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Obama lands in Moscow with challenging agenda

US President Barack Obama says he wants to “reset” ties with Russia during a summit in Moscow – but he faces a host of challenges, including a new disarmament treaty and the thorny issue of Iran.


US President Barack Obama has landed in Moscow for what is expected to be a major test of his foreign relations skills – hitting “reset” on relations with Russia. Obama started the visit on an optimistic note, saying cooperation could lead to "extraordinary progress".


He is to hold a joint press conference with Russian President Dmitry Medvedev later on Monday.


After Russia invaded Georgia last summer, relations with the US and the West sank to their lowest point since the Cold War.


As several experts have noted, Russia viewed its invasion as a defensive move, in response to Western expansion in the region.


According to Hall Gardner, International Relations professor at the American University of Paris and author of “Averting Global War”, “three enlargements” were taking place at the same time – EU expansion into former Soviet space, continued NATO expansion after the end of the Cold War, and the US missile shield in Eastern Europe.


These “raised Russian suspicions”, and Russia needed to “counter threats”, he says.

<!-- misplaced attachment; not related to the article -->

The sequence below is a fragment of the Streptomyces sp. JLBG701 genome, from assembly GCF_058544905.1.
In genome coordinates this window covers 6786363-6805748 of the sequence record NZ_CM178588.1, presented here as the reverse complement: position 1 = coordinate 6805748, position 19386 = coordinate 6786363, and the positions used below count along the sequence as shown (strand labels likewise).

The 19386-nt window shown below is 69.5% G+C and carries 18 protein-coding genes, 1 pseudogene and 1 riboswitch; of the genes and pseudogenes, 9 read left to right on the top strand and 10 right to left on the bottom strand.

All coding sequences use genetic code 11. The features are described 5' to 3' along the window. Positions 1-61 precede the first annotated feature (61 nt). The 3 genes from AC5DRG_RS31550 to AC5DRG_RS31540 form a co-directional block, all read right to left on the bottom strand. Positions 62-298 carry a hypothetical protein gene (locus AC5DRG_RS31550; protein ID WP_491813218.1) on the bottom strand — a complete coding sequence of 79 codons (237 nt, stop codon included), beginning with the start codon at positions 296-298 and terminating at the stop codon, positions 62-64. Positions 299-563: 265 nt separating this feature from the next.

Nuclear threats


President Obama will need to dispel some of these fears in Russia, if he is to secure the agreements he will be looking for.


The first is a continuation of a treaty agreeing to reduce both countries' nuclear arsenals. The Strategic Arms Reduction Treaty, or START, negotiated in 1991, will expire in December. Officials from both countries are furiously working on a replacement, with media agency Interfax reporting that a new text has already been agreed upon.


Gardner feels that both countries want to reduce the number of warheads they currently hold, and can essentially agree to “about 1,500” warheads.


Secondly, Obama needs to find some common ground with Russia on the thorny topic of Iran.


Russia has been supplying nuclear material and weapons to Iran, which it does not view as a threat in the same way as the West.


But there is hope for agreement here too – “the Russians [had] been threatening to sell S300 anti-missile systems to Iran” but they recently agreed to not deliver those systems, says Gardner.


“That’s already a sign that the Russians want to put some pressure on Iran,” he said.





One positive point is sure to be Afghanistan.


Russia recently agreed to allow the US to fly military supplies for Afghanistan through Russian territory. Earlier, the US could only transport non-military supplies across by rail.


According to Gardner, “destabilisation of Afghanistan would be disastrous for Russia” too, with increased Taliban infiltration across Central Asia.


Russia’s own history in Afghanistan makes it sensitive to the possibility of an extremist takeover there.


Obama and Medvedev are expected to discuss this at a joint press conference later today.



Russian politics


But Obama faces one last challenge – striking a firm stance on Russia’s internal politics, without upsetting his hosts.


He has already talked tough on Putin and Medvedev, who have cracked down on political dissent in Russia. Opposition leaders in Russia hope that Obama will support more open politics and business in Russia – which would also aid US business interests there.


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